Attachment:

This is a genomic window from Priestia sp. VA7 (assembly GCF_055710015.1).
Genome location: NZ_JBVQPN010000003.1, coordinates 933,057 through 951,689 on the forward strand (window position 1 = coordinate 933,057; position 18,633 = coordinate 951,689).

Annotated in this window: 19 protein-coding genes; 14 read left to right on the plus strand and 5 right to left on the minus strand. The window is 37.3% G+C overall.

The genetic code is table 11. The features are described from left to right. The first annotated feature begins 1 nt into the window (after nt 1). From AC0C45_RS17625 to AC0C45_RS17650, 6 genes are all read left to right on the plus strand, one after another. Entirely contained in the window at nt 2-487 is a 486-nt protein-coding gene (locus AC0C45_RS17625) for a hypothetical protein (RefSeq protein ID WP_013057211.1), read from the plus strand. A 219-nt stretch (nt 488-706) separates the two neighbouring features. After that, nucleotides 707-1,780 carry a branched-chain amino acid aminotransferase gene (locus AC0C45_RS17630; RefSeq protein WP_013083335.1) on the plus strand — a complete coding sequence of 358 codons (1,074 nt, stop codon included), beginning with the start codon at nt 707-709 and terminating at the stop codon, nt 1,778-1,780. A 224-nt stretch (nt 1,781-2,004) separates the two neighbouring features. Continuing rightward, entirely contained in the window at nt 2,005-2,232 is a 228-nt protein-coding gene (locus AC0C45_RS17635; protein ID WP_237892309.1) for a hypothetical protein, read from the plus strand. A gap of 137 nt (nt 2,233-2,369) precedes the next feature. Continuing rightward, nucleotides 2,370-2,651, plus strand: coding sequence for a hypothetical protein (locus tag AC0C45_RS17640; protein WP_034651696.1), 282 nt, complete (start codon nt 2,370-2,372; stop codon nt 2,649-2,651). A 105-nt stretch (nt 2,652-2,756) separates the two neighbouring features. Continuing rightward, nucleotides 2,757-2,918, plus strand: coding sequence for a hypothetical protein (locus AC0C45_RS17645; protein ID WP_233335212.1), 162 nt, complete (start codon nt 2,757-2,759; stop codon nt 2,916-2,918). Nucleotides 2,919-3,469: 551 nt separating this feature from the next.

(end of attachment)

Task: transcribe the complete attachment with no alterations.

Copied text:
This is a genomic window from Priestia sp. VA7 (assembly GCF_055710015.1).
Genome location: NZ_JBVQPN010000003.1, coordinates 933,057 through 951,689 on the forward strand (window position 1 = coordinate 933,057; position 18,633 = coordinate 951,689).

Annotated in this window: 19 protein-coding genes; 14 read left to right on the plus strand and 5 right to left on the minus strand. The window is 37.3% G+C overall.

The genetic code is table 11. The features are described from left to right. The first annotated feature begins 1 nt into the window (after nt 1). From AC0C45_RS17625 to AC0C45_RS17650, 6 genes are all read left to right on the plus strand, one after another. Entirely contained in the window at nt 2-487 is a 486-nt protein-coding gene (locus AC0C45_RS17625) for a hypothetical protein (RefSeq protein ID WP_013057211.1), read from the plus strand. A 219-nt stretch (nt 488-706) separates the two neighbouring features. After that, nucleotides 707-1,780 carry a branched-chain amino acid aminotransferase gene (locus AC0C45_RS17630; RefSeq protein WP_013083335.1) on the plus strand — a complete coding sequence of 358 codons (1,074 nt, stop codon included), beginning with the start codon at nt 707-709 and terminating at the stop codon, nt 1,778-1,780. A 224-nt stretch (nt 1,781-2,004) separates the two neighbouring features. Continuing rightward, entirely contained in the window at nt 2,005-2,232 is a 228-nt protein-coding gene (locus AC0C45_RS17635; protein ID WP_237892309.1) for a hypothetical protein, read from the plus strand. A gap of 137 nt (nt 2,233-2,369) precedes the next feature. Continuing rightward, nucleotides 2,370-2,651, plus strand: coding sequence for a hypothetical protein (locus tag AC0C45_RS17640; protein WP_034651696.1), 282 nt, complete (start codon nt 2,370-2,372; stop codon nt 2,649-2,651). A 105-nt stretch (nt 2,652-2,756) separates the two neighbouring features. Continuing rightward, nucleotides 2,757-2,918, plus strand: coding sequence for a hypothetical protein (locus AC0C45_RS17645; protein ID WP_233335212.1), 162 nt, complete (start codon nt 2,757-2,759; stop codon nt 2,916-2,918). Nucleotides 2,919-3,469: 551 nt separating this feature from the next.